what a great improvement belonging to the organization has made in a
good many fellows."

"Why, here's George for instance," said Lil Artha, maliciously; "a short
time ago his people were worried because he didn't seem to eat half
enough; and now he wants the dinner bell to be jangling all day long.
That's one of the changes it's made; and I could name others, sir,
almost as remarkable."

Even George himself had to join in the general laugh this remark from
the long-legged scout brought out.

"I guess you're something of a joker, Arthur," observed Uncle Caleb,
turning to smile at the other.

"That's what they all say about me," complained Lil Artha, "that I'm a
joke, a freak; as if I could help it that my legs grew at the expense
of my body. But so long as I have the brains to go along with them why
should I care whether school keeps or not? What our scout master doesn't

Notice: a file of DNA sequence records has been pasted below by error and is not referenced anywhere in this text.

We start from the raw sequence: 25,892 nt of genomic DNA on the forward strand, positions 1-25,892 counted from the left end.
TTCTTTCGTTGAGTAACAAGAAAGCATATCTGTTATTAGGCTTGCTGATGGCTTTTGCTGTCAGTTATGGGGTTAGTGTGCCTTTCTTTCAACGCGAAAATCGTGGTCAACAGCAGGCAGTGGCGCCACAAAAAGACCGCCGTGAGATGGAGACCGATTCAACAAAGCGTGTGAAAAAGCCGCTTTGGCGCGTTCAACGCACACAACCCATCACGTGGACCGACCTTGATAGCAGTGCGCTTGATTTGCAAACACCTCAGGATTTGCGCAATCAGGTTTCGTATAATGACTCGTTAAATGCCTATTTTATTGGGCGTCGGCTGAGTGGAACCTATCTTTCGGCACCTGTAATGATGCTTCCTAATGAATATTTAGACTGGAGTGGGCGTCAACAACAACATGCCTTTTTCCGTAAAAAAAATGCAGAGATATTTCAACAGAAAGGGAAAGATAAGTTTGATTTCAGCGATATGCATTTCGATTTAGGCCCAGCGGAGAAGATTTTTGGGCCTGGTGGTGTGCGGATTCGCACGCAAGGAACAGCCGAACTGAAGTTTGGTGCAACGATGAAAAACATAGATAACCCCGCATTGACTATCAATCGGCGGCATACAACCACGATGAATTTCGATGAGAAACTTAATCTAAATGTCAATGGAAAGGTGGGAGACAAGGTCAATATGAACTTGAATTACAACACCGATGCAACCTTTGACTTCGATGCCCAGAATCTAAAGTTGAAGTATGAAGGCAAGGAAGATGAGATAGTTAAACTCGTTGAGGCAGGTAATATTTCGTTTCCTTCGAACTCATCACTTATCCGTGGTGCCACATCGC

tell you, we'll try and fill in; because there are heaps of things
connected with our trials and victories of the past that Elmer might
fight shy of on account of a false modesty. We have to blow his horn for
him, you see, sir?"

"And I wager you blow it right well, too," observed Uncle Caleb.

"Oh! I manage to get some kind of music out of it, even if I'm not the
regular bugler of the troop. He's Mark Cummings, and he's away from town
right now. But how much further do we have to go before we strike your
shack, sir?"

"Not over a third of a mile at the most," came the reassuring reply,
that caused the tired boys to pluck up new hope, and in a way gird
themselves afresh for the fray.

They had left the marsh behind long ago. Elmer knew from this that its
border could not be a very desirable place to camp during the spring or
summer, when it was apt to be more or less overflowed, and there was
danger of malaria if one persisted in sleeping with fogs abounding
frequently of nights.

Now that their troubles seemed all behind them, some of the scouts could
look about and even admire the scenery by which they found themselves